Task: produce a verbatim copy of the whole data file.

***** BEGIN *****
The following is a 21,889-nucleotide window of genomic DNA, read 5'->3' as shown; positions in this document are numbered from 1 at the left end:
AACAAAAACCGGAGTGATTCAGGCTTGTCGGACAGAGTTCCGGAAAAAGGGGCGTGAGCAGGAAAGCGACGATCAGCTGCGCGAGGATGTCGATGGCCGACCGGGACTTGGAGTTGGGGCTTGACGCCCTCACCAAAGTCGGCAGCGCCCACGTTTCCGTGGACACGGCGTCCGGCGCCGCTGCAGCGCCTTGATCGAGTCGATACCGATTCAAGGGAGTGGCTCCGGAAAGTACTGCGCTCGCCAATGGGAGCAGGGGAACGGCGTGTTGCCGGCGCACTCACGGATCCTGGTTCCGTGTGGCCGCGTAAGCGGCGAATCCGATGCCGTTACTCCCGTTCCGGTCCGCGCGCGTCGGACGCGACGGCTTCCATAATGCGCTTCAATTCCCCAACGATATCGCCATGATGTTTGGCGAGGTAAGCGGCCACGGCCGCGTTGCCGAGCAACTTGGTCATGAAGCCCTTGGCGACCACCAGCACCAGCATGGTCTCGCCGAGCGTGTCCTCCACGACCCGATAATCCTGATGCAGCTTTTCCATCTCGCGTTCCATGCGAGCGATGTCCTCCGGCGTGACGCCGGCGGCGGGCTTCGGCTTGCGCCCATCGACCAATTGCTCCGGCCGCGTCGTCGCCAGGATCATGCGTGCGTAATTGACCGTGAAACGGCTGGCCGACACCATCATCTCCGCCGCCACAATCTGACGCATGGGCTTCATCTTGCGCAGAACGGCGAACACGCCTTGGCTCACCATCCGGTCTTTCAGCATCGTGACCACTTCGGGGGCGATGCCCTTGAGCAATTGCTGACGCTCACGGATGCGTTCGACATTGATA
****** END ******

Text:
The following is a 21,889-nucleotide window of genomic DNA, read 5'->3' as shown; positions in this document are numbered from 1 at the left end:
AACAAAAACCGGAGTGATTCAGGCTTGTCGGACAGAGTTCCGGAAAAAGGGGCGTGAGCAGGAAAGCGACGATCAGCTGCGCGAGGATGTCGATGGCCGACCGGGACTTGGAGTTGGGGCTTGACGCCCTCACCAAAGTCGGCAGCGCCCACGTTTCCGTGGACACGGCGTCCGGCGCCGCTGCAGCGCCTTGATCGAGTCGATACCGATTCAAGGGAGTGGCTCCGGAAAGTACTGCGCTCGCCAATGGGAGCAGGGGAACGGCGTGTTGCCGGCGCACTCACGGATCCTGGTTCCGTGTGGCCGCGTAAGCGGCGAATCCGATGCCGTTACTCCCGTTCCGGTCCGCGCGCGTCGGACGCGACGGCTTCCATAATGCGCTTCAATTCCCCAACGATATCGCCATGATGTTTGGCGAGGTAAGCGGCCACGGCCGCGTTGCCGAGCAACTTGGTCATGAAGCCCTTGGCGACCACCAGCACCAGCATGGTCTCGCCGAGCGTGTCCTCCACGACCCGATAATCCTGATGCAGCTTTTCCATCTCGCGTTCCATGCGAGCGATGTCCTCCGGCGTGACGCCGGCGGCGGGCTTCGGCTTGCGCCCATCGACCAATTGCTCCGGCCGCGTCGTCGCCAGGATCATGCGTGCGTAATTGACCGTGAAACGGCTGGCCGACACCATCATCTCCGCCGCCACAATCTGACGCATGGGCTTCATCTTGCGCAGAACGGCGAACACGCCTTGGCTCACCATCCGGTCTTTCAGCATCGTGACCACTTCGGGGGCGATGCCCTTGAGCAATTGCTGACGCTCACGGATGCGTTCGACATTGATA